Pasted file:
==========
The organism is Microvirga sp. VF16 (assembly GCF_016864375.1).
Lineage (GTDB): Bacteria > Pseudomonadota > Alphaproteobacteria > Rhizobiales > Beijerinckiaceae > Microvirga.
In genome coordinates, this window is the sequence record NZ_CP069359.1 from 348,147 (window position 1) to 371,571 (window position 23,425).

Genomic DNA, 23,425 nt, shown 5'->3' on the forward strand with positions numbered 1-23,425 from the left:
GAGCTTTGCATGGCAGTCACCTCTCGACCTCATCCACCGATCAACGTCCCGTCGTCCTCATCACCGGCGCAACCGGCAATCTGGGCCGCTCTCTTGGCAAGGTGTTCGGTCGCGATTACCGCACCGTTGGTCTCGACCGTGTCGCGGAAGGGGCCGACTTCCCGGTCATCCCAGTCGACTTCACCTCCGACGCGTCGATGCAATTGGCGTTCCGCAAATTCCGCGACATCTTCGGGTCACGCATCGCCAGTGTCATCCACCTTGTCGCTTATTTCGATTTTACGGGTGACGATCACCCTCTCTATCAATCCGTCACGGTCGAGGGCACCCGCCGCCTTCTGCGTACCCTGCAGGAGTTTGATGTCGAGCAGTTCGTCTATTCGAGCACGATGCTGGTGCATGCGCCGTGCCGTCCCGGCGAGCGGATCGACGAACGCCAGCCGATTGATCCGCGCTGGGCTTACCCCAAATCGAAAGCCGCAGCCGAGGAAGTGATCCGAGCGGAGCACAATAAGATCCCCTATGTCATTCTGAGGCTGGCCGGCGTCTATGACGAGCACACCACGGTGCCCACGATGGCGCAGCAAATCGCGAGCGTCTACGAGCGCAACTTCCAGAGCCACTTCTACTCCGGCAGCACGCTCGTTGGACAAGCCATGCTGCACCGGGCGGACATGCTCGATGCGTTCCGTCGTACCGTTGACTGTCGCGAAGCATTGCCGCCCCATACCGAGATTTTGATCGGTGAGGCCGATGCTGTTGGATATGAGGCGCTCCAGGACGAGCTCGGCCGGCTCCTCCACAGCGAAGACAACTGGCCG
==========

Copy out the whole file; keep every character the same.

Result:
The organism is Microvirga sp. VF16 (assembly GCF_016864375.1).
Lineage (GTDB): Bacteria > Pseudomonadota > Alphaproteobacteria > Rhizobiales > Beijerinckiaceae > Microvirga.
In genome coordinates, this window is the sequence record NZ_CP069359.1 from 348,147 (window position 1) to 371,571 (window position 23,425).

Genomic DNA, 23,425 nt, shown 5'->3' on the forward strand with positions numbered 1-23,425 from the left:
GAGCTTTGCATGGCAGTCACCTCTCGACCTCATCCACCGATCAACGTCCCGTCGTCCTCATCACCGGCGCAACCGGCAATCTGGGCCGCTCTCTTGGCAAGGTGTTCGGTCGCGATTACCGCACCGTTGGTCTCGACCGTGTCGCGGAAGGGGCCGACTTCCCGGTCATCCCAGTCGACTTCACCTCCGACGCGTCGATGCAATTGGCGTTCCGCAAATTCCGCGACATCTTCGGGTCACGCATCGCCAGTGTCATCCACCTTGTCGCTTATTTCGATTTTACGGGTGACGATCACCCTCTCTATCAATCCGTCACGGTCGAGGGCACCCGCCGCCTTCTGCGTACCCTGCAGGAGTTTGATGTCGAGCAGTTCGTCTATTCGAGCACGATGCTGGTGCATGCGCCGTGCCGTCCCGGCGAGCGGATCGACGAACGCCAGCCGATTGATCCGCGCTGGGCTTACCCCAAATCGAAAGCCGCAGCCGAGGAAGTGATCCGAGCGGAGCACAATAAGATCCCCTATGTCATTCTGAGGCTGGCCGGCGTCTATGACGAGCACACCACGGTGCCCACGATGGCGCAGCAAATCGCGAGCGTCTACGAGCGCAACTTCCAGAGCCACTTCTACTCCGGCAGCACGCTCGTTGGACAAGCCATGCTGCACCGGGCGGACATGCTCGATGCGTTCCGTCGTACCGTTGACTGTCGCGAAGCATTGCCGCCCCATACCGAGATTTTGATCGGTGAGGCCGATGCTGTTGGATATGAGGCGCTCCAGGACGAGCTCGGCCGGCTCCTCCACAGCGAAGACAACTGGCCG